Feb. 18: Q of the Day

Jenifer Langosch/MLB.com

The depth the Cardinals own is definitely something quite valuable, if not necessary. At what point will the value of trading the depth outweigh the value of hoarding it? When some of that depth is dealt, are the Cardinals more likely to trade for future prospects to restock the farm system or a star?

 – Stephen M., Jackson Tenn.

If ever there was a season that demonstrated the necessity of depth, it was 2013. Think about all the young players (particularly pitchers) who filled holes on the Cardinals’ roster last season. Without contributions from the likes of Kevin Siegrist, Michael Wacha, Carlos Martinez, Seth Maness, etc., the Cardinals do not hoist a National League pennant.

But your question about hoarding vs. selling is an interesting one, and it was a discussion the Cardinals’ brass had at length over the offseason. They had the chips to go deal for a premier shortstop, for instance, but eventually decided that landing a star shortstop at the expense of letting multiple young players go was not worth the cost. That decision likely changes if the Cardinals did not think there was a comparable option (in this case, Jhonny Peralta) on the free-agent market. By going after Peralta, the Cardinals upgraded at shortstop while also retaining all of their young talent.  This is the ideal scenario.

There will be a time, though, where a need becomes best addressed through a trade and at that point the Cardinals will have to do a cost-benefit analysis. Young players/prospects are valued much more in today’s system of baseball economics than they were even a decade ago, so the Cardinals will be careful in what they give up.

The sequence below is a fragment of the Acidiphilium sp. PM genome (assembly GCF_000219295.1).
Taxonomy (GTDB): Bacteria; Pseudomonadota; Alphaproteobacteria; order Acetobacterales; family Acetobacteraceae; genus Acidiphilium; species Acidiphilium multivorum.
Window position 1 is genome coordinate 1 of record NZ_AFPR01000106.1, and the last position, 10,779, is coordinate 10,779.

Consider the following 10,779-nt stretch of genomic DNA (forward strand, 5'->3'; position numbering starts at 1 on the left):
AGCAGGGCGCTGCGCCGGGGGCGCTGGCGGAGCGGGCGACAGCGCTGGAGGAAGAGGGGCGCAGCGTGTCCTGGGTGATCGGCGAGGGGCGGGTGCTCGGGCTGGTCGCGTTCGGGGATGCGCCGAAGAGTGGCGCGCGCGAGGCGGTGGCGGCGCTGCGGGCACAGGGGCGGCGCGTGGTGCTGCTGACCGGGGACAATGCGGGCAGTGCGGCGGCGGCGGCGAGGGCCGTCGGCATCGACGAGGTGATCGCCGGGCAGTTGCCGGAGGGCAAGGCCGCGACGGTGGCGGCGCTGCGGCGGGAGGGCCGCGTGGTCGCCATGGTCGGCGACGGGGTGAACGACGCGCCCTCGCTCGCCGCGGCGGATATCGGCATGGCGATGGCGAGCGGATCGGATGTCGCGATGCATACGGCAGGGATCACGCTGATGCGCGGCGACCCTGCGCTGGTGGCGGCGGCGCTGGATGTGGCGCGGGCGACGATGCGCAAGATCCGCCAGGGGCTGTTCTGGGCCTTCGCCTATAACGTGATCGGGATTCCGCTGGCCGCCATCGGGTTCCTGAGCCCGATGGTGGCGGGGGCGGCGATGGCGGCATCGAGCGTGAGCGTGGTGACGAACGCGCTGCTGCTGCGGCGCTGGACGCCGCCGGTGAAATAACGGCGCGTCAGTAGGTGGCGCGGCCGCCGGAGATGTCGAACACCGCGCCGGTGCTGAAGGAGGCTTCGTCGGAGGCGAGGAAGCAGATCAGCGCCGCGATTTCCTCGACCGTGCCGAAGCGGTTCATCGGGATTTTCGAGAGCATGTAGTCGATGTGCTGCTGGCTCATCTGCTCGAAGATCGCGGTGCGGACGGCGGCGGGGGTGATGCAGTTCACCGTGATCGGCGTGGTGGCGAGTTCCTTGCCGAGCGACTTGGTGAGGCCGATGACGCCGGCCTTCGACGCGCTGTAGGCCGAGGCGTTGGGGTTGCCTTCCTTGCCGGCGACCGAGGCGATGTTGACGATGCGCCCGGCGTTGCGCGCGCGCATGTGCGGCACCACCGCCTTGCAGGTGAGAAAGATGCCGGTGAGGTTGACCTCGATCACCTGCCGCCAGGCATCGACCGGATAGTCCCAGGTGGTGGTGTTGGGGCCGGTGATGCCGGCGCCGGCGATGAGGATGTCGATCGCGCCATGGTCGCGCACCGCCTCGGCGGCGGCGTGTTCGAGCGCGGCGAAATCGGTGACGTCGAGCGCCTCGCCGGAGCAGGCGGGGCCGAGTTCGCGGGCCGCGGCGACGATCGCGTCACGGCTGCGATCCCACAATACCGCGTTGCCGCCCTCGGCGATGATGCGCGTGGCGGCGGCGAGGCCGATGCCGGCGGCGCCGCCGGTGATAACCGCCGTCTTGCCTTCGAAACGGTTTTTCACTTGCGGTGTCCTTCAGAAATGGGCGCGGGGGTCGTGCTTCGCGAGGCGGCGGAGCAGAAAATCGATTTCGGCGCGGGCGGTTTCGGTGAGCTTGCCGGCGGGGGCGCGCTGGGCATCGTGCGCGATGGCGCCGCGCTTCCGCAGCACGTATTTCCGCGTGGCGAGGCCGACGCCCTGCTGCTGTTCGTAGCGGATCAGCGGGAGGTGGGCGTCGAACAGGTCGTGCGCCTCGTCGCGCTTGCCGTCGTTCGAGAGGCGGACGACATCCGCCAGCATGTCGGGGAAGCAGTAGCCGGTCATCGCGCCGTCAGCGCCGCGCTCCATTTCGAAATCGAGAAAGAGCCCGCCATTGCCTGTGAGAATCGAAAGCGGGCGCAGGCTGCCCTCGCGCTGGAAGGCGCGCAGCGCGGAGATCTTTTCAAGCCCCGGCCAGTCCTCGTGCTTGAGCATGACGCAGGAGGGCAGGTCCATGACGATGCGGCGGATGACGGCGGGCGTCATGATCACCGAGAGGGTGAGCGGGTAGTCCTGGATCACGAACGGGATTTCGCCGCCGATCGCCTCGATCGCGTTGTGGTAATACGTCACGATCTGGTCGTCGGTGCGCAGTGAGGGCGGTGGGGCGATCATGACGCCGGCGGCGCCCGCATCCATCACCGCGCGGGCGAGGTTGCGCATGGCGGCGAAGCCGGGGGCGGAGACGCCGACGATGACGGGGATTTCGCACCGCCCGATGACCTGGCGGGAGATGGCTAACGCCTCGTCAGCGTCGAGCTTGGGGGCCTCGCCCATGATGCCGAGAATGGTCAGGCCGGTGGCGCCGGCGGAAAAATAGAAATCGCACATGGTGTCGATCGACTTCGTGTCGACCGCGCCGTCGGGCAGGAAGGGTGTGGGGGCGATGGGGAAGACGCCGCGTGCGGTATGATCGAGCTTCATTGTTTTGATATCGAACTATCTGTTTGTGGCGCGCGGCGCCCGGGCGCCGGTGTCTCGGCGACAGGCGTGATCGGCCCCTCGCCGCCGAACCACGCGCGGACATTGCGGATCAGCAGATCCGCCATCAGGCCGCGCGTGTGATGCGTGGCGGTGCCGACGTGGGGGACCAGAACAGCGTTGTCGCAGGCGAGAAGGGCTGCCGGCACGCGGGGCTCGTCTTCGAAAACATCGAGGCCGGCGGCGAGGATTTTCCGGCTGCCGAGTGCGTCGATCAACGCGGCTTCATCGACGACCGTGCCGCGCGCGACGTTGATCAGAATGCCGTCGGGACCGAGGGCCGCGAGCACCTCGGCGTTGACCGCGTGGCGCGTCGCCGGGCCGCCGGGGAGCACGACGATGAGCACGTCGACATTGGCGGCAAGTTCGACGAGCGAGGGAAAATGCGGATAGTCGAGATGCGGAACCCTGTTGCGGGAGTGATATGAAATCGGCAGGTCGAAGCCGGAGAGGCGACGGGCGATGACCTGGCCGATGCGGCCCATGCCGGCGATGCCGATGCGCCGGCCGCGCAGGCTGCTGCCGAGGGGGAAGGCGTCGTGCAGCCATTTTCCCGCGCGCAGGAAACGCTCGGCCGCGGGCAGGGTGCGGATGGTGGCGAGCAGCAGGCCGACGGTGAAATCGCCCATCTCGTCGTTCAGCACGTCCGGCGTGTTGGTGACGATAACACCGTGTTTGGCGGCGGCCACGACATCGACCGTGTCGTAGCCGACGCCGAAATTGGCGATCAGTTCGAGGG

When it comes time to replenish Minor League depth, the Cardinals are likely to do that primarily through the draft and international markets, which the organization expects to now tap into more frequently. Their in-season trades are typically made with a win-now mentality, unless the club were to have an uncompetitive season.

* To submit a question for consideration, email me at Jenifer.Langosch@MLB.com. Include your first name, last initial and hometown.

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2 Comments

Pingback: MLB.com Pro Blogs of the Day « MLB.com Blogs Central

you are still my favorite writer!

Rick at Coker in Atlanta

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